College Writing and Campus Values: The Nixon Library Debate at UC Irvine
Keywords:campus, campus newspaper, cocurricular literacies, built environment, presidential library
AbstractThis article examines a debate from the early 1980s about siting the Nixon Presidential Library at UC Irvine. I analyze the debate as it unfolds across the pages of the campus newspaper, exploring the interplay between literacy and geography to document how the newspaper provides a venue for inhabitants of the campus and the surrounding area to wrangle over the academic, civic, and regional responsibilities of UCI. The ideological fault lines that emerge are evidence that campus values are, much like the campus itself, an evolving construction to which college writing has much to contribute. I conclude by calling upon teacher-scholars to sustain and diversify the array of literacy practices associated with college campuses by using newspapers and other campus publications for research, pedagogy, and other curricular and cocurricular ends.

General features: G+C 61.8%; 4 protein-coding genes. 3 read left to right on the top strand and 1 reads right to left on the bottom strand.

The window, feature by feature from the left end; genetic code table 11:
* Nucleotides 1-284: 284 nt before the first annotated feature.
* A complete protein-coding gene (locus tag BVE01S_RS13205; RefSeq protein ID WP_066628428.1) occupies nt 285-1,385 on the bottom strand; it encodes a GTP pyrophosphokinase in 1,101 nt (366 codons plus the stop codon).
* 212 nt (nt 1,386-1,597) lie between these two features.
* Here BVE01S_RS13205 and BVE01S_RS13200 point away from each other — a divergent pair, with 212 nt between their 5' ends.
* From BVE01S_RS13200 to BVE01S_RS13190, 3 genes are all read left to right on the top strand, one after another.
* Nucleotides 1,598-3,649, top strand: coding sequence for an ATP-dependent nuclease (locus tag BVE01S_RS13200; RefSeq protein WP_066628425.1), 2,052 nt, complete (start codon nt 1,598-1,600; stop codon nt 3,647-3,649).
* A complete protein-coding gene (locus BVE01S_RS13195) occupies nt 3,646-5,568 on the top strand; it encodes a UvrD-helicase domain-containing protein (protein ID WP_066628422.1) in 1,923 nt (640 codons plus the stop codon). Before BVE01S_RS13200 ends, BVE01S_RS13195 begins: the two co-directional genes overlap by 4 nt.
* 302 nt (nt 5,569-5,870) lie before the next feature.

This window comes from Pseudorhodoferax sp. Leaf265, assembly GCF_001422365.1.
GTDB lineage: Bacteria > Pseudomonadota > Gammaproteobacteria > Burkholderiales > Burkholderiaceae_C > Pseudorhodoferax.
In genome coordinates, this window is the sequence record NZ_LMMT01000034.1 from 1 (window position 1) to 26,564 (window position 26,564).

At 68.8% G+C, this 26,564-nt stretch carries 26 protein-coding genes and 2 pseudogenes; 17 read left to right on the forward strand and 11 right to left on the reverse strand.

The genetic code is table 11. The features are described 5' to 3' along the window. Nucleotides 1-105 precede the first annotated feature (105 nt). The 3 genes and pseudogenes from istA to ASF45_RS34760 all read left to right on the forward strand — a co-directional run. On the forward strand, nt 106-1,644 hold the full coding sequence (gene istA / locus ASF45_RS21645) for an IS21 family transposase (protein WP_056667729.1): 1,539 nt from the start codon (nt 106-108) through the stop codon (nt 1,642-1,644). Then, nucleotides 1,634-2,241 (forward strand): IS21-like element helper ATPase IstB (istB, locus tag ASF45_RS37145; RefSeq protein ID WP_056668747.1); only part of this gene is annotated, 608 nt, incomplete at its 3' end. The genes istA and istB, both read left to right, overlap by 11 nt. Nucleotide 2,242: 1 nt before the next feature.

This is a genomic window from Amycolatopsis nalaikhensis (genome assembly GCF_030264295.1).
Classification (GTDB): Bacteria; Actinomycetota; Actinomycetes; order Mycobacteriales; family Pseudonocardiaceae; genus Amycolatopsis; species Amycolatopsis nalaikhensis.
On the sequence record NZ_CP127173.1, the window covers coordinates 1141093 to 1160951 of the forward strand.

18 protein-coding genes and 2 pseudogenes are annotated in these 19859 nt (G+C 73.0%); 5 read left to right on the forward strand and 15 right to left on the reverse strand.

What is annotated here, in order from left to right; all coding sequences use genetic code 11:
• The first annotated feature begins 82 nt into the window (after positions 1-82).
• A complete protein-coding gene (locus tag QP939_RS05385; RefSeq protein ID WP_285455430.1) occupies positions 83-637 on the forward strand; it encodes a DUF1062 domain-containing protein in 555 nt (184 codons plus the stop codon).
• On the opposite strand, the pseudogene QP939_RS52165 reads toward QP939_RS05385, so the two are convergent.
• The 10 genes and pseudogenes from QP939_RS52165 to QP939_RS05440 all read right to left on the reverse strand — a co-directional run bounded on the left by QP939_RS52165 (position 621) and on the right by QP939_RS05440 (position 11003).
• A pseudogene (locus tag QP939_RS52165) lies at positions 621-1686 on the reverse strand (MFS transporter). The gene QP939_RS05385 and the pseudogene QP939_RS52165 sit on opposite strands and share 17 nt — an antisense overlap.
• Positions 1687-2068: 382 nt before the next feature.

How to Cite
Lloyd, J. (2018). College Writing and Campus Values: The Nixon Library Debate at UC Irvine. Literacy in Composition Studies, 6(1), 1–18. https://doi.org/10.21623/22.214.171.124
Copyright (c) 2018 Jens Lloyd
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